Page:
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  • Nov 13th, 2017 @ 11:57am

    (untitled comment)

    Civil asset forfeiture is the government saying, "Remember all that happy talk about due process and innocent-until-proven-guilty? HAHAHAHAHAHAHA!"

    Civil asset forfeiture should not be a tool of law enforcement. Full stop. If someone has broken the law, then gather the evidence, arrest them, prove it in court, and then a judge decides whether the state can confiscate their ill-gotten gains. That's criminal asset forfeiture. It's typically hard to argue against, which is why Rosenstein is trying to conflate it with what he's defending. Skipping the first three steps (and, in so doing, calling into question the critical "ill-gotten" part of the last step) is civil asset forfeiture and it is an affront to anything one could call justice.

    The deceptions and outright lies Rosenstein makes are a reflection of how desperate the pro-theft crowd have gotten. They know that, in the end, arguing that government should be able to take people's stuff without a trial is a loser. Everytime they have a compelling example of an actual bad guy, the obvious response is, "So, why not convict him, so we can take his stuff and get him off the street?" Every other example is one of either potential or obvious abuse, where they have a hard time showing there was ever an actual bad guy.

  • Nov 9th, 2017 @ 1:01pm

    Re: Re: Attitudes incompatible with good policing

    And... the strawman cometh.

    No one said they were the bring-me-a-glass-of-water kind servant. And, frankly, it's difficult to believe anyone reading is biased enough to think that is what was meant. The idea that public servants should understand that they serve the public simply cannot be that hard to grasp.

    BTW, if someone tells an officer to get him a glass of water and the officer responds by punching that person in the face, the officer should be arrested for assault and fired, just as would be appropriate for anyone else who reacted that way. I certainly hope that any poster here who thinks that sort of violent response to a minor verbal indignity is appropriate for a police officer doesn't have a badge.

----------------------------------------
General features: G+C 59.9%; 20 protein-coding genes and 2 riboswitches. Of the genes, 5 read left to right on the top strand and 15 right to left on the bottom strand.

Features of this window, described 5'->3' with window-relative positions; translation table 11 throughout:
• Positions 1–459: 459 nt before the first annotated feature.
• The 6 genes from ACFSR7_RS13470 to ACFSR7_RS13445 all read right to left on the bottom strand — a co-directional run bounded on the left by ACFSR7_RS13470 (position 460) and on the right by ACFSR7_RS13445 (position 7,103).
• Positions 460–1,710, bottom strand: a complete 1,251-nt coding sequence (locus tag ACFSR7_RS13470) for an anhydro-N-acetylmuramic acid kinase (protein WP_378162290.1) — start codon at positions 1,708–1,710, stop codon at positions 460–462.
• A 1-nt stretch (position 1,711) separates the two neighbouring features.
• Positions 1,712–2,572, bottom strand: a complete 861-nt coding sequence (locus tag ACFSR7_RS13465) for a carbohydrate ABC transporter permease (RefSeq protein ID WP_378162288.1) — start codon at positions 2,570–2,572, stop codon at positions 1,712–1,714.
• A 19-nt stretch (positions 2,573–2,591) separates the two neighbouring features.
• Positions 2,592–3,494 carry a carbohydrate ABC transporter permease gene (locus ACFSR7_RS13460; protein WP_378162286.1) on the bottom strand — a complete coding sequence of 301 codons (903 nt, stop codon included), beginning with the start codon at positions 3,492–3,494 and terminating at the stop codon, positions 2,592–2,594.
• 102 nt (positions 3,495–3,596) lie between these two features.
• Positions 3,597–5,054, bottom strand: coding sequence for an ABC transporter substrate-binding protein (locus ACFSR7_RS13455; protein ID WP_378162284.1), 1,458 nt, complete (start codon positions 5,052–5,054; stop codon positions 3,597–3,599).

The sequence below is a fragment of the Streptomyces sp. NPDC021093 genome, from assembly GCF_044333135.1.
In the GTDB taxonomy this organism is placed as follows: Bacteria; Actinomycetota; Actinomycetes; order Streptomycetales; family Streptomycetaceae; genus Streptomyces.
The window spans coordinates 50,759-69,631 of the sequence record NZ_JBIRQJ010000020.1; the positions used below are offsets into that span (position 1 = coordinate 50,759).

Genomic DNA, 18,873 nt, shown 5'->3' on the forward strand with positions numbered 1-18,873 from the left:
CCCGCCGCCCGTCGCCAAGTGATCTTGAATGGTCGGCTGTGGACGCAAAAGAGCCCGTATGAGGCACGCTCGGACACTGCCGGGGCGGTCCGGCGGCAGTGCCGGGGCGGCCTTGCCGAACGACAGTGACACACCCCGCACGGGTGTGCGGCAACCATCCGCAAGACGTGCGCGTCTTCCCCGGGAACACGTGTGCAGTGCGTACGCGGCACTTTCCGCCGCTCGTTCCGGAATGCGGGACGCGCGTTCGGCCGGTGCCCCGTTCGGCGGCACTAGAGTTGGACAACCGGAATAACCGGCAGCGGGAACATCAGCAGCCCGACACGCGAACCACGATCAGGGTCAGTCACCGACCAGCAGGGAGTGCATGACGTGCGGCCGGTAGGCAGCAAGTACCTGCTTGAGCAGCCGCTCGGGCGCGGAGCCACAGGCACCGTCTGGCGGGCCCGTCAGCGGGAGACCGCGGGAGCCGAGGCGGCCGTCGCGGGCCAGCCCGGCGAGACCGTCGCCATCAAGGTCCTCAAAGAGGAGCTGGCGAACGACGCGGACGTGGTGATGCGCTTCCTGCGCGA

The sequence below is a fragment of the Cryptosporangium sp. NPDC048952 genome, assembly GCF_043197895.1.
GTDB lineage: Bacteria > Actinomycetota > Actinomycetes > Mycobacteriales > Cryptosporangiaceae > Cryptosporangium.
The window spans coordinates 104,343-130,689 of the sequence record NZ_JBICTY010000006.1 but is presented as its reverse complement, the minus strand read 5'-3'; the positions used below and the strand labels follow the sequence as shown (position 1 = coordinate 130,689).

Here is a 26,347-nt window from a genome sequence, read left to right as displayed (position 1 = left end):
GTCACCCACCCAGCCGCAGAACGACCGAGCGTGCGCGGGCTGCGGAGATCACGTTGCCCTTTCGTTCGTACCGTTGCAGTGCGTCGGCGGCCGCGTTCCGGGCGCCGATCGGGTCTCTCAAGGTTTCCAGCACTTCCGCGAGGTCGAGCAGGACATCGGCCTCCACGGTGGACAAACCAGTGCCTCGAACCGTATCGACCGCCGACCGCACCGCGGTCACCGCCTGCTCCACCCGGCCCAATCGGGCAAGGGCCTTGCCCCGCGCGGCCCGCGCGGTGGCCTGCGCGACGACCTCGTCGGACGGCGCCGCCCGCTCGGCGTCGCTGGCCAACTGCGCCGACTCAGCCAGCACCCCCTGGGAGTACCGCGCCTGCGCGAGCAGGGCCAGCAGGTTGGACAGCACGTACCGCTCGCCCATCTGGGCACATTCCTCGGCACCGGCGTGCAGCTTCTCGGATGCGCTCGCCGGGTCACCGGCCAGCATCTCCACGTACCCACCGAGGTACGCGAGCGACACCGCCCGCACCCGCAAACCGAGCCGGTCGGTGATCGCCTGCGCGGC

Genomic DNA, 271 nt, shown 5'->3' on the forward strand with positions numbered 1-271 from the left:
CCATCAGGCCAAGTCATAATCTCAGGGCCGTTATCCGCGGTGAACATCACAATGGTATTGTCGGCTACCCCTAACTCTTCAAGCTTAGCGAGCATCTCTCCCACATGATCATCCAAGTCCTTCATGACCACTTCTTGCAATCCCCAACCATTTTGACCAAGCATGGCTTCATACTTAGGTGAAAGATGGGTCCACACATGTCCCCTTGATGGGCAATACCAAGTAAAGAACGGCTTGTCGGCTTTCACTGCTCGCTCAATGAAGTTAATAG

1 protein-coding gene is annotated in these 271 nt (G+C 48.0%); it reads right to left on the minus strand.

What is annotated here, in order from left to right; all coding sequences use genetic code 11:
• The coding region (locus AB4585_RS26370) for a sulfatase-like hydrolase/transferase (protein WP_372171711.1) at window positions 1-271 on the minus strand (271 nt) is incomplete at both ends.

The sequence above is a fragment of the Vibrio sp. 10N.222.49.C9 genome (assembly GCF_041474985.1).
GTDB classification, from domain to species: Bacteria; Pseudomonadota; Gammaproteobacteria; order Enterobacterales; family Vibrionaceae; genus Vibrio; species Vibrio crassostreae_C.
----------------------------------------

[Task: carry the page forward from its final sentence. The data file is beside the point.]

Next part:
• Nov 8th, 2017 @ 10:27pm

    Re: When will...

    When will the age of politicians exhibiting a solid understanding of anything (aside from politics itself) actually reach politics? The best evidence seems to indicate: never. Seriously, politicians routinely demonstrate a deeply flawed understanding of economics, medicine, law enforcement, science, etc. I would love it if things were somehow different with high-tech fields, but I don't see why they would be.

    The real question is: Why do we trust politicians to deal with these issues and clamor for government to "fix" problems the people running it know so little about?

  • Nov 8th, 2017 @ 10:11pm


    There are others. For instance, Rand Paul is one of those who is usually on the right side of the issues that get attention on Techdirt (e.g. on the side against passing a stupid law that will make things worse). But, these issues seem to be Wyden's bread and butter. And, thank goodness for that. I don't honestly know Wyden's opinion on most issues. But, I have come to expect that, on technology-related issues, I am thrilled that he is out there.

  • Nov 8th, 2017 @ 9:37pm

    Attitudes incompatible with good policing

    Two things. First, someone sincerely claiming that he feared for his safety when "attacked" by a twelve-pound rat terrier isn't suited for police work. Full stop. Policing is a job where officers need to respond with restraint to serious threats. Responding with deadly force to a minuscule (in every since) threat like this shows a disqualifying inability to assess threats.

    [Some would doubt that the tiny-dog-killing cop was sincere. Perhaps so. There are certainly people with an irrational fear of dogs. But, it's also true that cops are trained to put certain words in a police report when they have discharged a weapon. Either way (irrationally fearful of commonplace things or lying in a police report), they should be fired.]

    Second, what attitude did this cop have when he did this? For certain, his attitude was not, "I work for these people and this is their pet." In other words, the "Serve" part of Protect and Serve was missing from his attitude.